As I mentioned (and showed) in What’s New: Beveled-edge Gallery Wraps & Non-glare Acrylic, we’ve started putting bevels on the edges of our gallery-wrapped canvas images. The bad news is that you cannot buy beveled stretcher (or strainer) bars in any store; you have to make your own. The good news is that it’s not that hard. As a test, we tried mouldings with a 15° and then a 22½° bevel, but that wasn’t enough of a bevel to make it worthwhile. We’ve since used both 30° (as on “Burrowing Owls”details) and 45° bevels (as on “Cedar Keys Lighthouse”details), but are still perfecting the process. (Making the corner folds on 45° bevels is especially tough.) Here’s how we made our mouldings:
Building The Bars
We didn’t start from scratch. The moulding we’ve been using all along for our 1½” gallery-wrapped canvas is the Strainer Stock Stretcher Unfinished 1⅛” (Item #6011) by Larson Juhlref, which you can get from Miami Decor Moulding when you are in the Miami-Dade area.
The plan was to just ripdefine the bottom of the moulding bar at the desired angle. We wanted the side face to remain 1½”. The first question was whether to remove everything below that or keep the total height of the moulding the same as the original.
We decided to keep the overall height the same because I was concerned about stretching the canvas over such a sharp corner. We later discovered that there were other important advantages to that option.
The First Cut
Above are the measurements for ripping an angled cut on the table saw. The fence should be 13/32” to make a 30° bevel and 1″ even for a 45° bevel.
Strictly speaking, that’s all you need. But we’ve started using a dado bladedefined(video) to carve a perpendicular face on the inside edge of the new bottom to give our canvas pliers something to pry against when stretching the canvas.
We make the cut ⅜” deep because that’s the depth of the spur (see note) on our canvas pliers.
And that’s all there is to it. Miter cuts will be the same; just remember to measure the moulding length at the peak, where the edge of your image’s front face will be, not along the outer edge. For 30° bevels, the overall (outside) length and width of your picture will be 1½” greater than with non-beveled moulding. For 45° bevels, that difference will be 2⅛”. Clamping your frame after gluing it together may be a bit more challenging, and you may need to do the V-nailing by hand.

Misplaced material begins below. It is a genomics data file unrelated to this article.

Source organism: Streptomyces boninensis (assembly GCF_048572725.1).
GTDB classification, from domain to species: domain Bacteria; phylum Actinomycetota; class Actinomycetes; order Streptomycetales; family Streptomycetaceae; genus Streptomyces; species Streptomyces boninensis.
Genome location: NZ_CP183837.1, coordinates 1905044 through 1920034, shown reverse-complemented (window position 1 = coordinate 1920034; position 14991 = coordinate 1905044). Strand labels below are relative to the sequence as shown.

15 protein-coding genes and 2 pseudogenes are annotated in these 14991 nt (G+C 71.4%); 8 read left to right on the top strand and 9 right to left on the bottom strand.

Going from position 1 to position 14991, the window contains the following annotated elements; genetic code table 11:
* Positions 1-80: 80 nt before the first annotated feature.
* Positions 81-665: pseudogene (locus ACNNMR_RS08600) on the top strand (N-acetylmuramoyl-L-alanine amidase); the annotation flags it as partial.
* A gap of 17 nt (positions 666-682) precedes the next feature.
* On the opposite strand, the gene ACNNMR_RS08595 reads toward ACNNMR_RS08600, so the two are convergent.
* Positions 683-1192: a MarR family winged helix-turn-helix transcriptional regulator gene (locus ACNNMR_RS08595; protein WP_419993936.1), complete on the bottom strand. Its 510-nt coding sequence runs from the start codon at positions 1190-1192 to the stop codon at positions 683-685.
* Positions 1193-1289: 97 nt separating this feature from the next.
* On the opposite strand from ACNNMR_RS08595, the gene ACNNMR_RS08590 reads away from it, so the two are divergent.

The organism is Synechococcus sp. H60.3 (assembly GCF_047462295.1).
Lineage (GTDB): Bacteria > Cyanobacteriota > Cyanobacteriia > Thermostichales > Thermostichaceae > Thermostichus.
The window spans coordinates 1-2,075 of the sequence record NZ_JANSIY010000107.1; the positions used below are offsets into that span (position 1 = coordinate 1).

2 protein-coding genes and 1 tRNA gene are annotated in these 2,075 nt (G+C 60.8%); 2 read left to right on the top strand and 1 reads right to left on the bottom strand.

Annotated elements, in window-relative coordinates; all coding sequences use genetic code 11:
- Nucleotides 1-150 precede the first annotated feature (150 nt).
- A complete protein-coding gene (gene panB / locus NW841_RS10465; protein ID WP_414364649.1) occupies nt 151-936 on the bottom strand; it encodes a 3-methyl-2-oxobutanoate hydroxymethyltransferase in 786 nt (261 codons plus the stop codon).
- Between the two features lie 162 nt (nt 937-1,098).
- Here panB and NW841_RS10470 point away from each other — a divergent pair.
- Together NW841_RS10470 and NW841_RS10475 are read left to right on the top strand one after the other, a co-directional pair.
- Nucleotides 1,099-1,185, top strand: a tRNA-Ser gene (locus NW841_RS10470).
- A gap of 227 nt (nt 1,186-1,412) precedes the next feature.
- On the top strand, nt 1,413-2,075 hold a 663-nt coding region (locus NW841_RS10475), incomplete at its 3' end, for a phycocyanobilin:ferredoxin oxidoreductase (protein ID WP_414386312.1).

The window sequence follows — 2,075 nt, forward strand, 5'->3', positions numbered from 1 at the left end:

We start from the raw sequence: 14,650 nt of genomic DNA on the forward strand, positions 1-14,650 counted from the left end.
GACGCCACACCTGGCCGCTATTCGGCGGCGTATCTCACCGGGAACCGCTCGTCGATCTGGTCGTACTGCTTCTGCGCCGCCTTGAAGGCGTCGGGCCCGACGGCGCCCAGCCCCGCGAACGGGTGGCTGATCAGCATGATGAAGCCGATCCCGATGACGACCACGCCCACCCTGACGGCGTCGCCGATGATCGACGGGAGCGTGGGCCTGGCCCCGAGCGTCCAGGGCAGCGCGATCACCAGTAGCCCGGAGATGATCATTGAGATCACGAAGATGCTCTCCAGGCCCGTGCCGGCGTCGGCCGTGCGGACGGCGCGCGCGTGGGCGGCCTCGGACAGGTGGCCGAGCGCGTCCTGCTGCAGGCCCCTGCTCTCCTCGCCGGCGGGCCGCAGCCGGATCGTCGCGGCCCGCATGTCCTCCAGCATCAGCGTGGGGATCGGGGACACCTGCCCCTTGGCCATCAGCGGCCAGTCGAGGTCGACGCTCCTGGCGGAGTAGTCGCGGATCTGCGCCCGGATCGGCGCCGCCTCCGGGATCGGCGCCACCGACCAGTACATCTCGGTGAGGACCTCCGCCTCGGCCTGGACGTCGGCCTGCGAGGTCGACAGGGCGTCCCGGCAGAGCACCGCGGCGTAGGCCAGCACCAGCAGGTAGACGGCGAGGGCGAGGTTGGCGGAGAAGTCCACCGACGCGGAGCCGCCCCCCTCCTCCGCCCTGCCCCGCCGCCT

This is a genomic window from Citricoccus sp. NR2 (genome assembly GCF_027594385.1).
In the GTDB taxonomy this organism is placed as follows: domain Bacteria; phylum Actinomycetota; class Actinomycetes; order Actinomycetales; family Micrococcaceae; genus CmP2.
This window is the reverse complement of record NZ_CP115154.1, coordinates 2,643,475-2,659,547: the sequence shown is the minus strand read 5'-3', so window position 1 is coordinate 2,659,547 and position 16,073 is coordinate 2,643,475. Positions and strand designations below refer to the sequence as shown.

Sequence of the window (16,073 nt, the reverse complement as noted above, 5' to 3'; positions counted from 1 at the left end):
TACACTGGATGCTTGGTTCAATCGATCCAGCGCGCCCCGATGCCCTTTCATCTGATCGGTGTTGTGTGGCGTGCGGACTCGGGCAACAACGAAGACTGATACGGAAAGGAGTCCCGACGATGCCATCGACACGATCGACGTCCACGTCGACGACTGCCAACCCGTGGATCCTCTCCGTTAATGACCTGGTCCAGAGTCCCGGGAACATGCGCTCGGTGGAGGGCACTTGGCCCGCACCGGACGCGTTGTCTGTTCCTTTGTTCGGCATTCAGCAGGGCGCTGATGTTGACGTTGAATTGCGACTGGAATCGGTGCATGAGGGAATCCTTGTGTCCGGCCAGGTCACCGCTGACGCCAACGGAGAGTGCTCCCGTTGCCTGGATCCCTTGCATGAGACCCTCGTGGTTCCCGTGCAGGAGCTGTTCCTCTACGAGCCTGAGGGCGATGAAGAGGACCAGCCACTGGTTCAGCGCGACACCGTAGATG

I mentioned that there are other reasons to keep the total height of the moulding the same as before. One reason is that one might want to combine mouldings with different bevels into one frame; say to put a 30° bevel on the top and bottom and 45° bevels on the left and right, for example. If the bars were different heights, that would be extremely difficult. (It’s not a trivial matter even when they are the same height.) Although I hadn’t thought of beveled gallery wraps at the time, I inadvertently left a small hint for cutting their corner miters in Figure 14 of our blog article Using Multiple Moulding Widths In One Frame. Stay tuned.
[3/30/2022: see How To Join Mouldings With 30° & 45° Bevels.]
2 replies on “How To Make Our Beveled Stretcher Bars”
[…] recently written an article about how we make our beveled stretcher moulding for our canvas prints. The first illustration in the “Dado Cut” section of that […]
[…] For 30-degree bevel For 45° bevel Figure 1: This shows important measurements for both 30° & 45° mouldings (enhanced from How To Make Our Beveled Stretcher Bars). […]